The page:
* In patients at high risk of bleeding, use of mechanical prophylaxis such as intermittent pneumatic compression (IPC) should be considered. [14] There is, however, limited evidence for graduated compression stockings.

VTE in obstetrics

The risk of VTE is increased five- to tenfold in pregnancy. [15] The hypercoagulability of pregnancy persists for several weeks after delivery and the greatest risk for VTE is in the early postpartum period. [161 The recent decline in maternal deaths from VTE can be attributed to the use of thromboprophylaxis in high-risk women. [1]

There are multiple risk factors which increase the risk of VTE. Several guidelines have proposed a risk assessment score. In the absence of randomised controlled trials, there is no evidence for a complex clinical score. [17] The appropriate use of prophylaxis depends on identification of patients who are at high risk of VTE.

* Risk assessment is recommended early during pregnancy and in the postpartum period (Tables 2 and 3).

* Risk factors include previous VTE, family history of VTE, hereditary thrombophilia, antiphospholipid syndrome (APS), medical comorbidities, significant pregnancy complications, caesarean delivery (CD) prolonged antepartum immobilisation and clinical risk factors such as increased body mass index (BMI), age >35 years and parity [greater than or equal to] 3.

* High-risk patients should be managed in conjunction with a haematologist. Further, women with APS should be managed in conjunction with a haematologist and rheumatologist.

* Antepartum and postpartum thromboprophylaxis with LMWH and low-dose aspirin is recommended in women with APS and previous VTE. Higher doses of LMWH may be required. [18]

Caesarean delivery and VTE risk

Caesarean delivery (CD) is an important independent risk factor for VTE in the postpartum period. [20] The risk of VTE after an emergency CD is twice greater than after an elective CD.

* In hospital, thromboprophylaxis should be considered in all women who have undergone an elective CD. [21]

* Additional risk factors for VTE post CD include: multiple pregnancy, BMI [greater than or equal to] 30 kg/[m.sup.2], severe pre-eclampsia, re-operation, prolonged immobilisation and placenta praevia. [1]

Antepartum and postpartum thromboprophylaxis

The ideal anticoagulant in pregnancy should be one that does not cross the placenta and can be easily reversed.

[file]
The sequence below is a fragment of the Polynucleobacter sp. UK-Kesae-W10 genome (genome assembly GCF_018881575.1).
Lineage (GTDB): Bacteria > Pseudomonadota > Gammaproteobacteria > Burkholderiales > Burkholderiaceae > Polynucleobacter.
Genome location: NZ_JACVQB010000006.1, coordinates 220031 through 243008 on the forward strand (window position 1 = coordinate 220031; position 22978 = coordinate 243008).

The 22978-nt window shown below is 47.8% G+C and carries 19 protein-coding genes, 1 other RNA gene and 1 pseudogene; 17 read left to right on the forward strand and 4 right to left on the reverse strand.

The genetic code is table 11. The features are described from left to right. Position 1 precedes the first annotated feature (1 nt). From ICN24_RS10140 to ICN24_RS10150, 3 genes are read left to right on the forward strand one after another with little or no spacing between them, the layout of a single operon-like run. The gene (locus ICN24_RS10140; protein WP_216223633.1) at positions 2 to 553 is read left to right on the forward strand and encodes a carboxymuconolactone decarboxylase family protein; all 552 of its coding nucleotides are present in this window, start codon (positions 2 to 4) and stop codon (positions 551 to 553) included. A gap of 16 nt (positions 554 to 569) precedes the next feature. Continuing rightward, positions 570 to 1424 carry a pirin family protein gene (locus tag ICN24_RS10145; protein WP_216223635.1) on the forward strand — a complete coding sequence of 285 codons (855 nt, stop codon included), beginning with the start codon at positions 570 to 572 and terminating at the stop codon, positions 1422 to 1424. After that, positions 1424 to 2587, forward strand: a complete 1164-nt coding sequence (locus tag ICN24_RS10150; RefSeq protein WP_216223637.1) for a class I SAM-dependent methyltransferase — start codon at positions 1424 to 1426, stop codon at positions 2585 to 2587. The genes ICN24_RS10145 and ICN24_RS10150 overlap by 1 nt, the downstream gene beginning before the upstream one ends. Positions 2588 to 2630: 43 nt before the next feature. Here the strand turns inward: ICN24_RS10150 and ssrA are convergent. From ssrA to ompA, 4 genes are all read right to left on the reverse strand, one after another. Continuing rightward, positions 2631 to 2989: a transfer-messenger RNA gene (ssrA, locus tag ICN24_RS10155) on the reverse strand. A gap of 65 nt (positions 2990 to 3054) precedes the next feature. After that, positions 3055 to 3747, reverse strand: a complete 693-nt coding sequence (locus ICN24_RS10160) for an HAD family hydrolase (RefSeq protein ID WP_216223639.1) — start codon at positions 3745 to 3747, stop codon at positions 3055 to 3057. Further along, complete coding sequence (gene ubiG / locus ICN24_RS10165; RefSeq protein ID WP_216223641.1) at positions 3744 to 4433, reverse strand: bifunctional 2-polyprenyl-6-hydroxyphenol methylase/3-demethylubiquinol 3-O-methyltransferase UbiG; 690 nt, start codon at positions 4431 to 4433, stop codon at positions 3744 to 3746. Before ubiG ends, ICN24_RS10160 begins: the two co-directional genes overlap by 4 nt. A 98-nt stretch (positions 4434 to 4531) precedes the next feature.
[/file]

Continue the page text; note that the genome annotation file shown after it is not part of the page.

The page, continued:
* The oral direct thrombin and factor Xa inhibitors should not be used in pregnancy as the molecules are small and cross the placenta.

* Warfarin is associated with a teratogenic effect, especially between 6 and 12 weeks' gestation. In addition, there is an increased risk of miscarriage, prematurity and fetal bleeding (including intracranial haemorrhage resulting in brain damage) at any time during pregnancy.

* The preferred anticoagulant is LMWH.

* Allergic skin reactions can occur with LMWH but are uncommon. In pregnant women with severe allergic skin reactions, an alternative LMWH should be used.

* It is recommended that the platelet count be monitored one week after initiation of LMWH and at regular follow-ups thereafter.

* Fondaparinux may be considered in consultation with a haematologist. [22]

* Antepartum prophylaxis should be initiated early in pregnancy.

* Postpartum thromboprophylaxis should be continued for 6 weeks in high-risk women, for 10 days in intermediate-risk women and at least until discharge from hospital in low-risk women.

* In the presence of ongoing risk factors, e.g. prolonged hospital admission, wound infection, surgery extended thromboprophylaxis until the risk factor is no longer present should be considered.

* The use of mechanical prophylaxis, such as IPC, can be considered in patients at high risk of bleeding.

LMWH dose

* Fixed doses of LMWH, e.g. dalteparin 5 000 units daily or nadroparin 2 850 units daily or enoxaparin 40 mg daily are recommended. This is practical and covers most of the obstetric population.

* There is an increased dose requirement of LMWH during pregnancy because of increased volume of distribution and renal clearance. Therefore, regular anti-Xa monitoring is suggested.

* Dose adjustments (increase or decrease by 10 mg) to achieve a target anti-Xa level of 0.3 - 0.5 units/mL in conjunction with a haematologist is suggested.

* It is recommended to use weight-adjusted LMWH dosing with antiXa monitoring in patients at extremes of weight (Table 4). [4,5]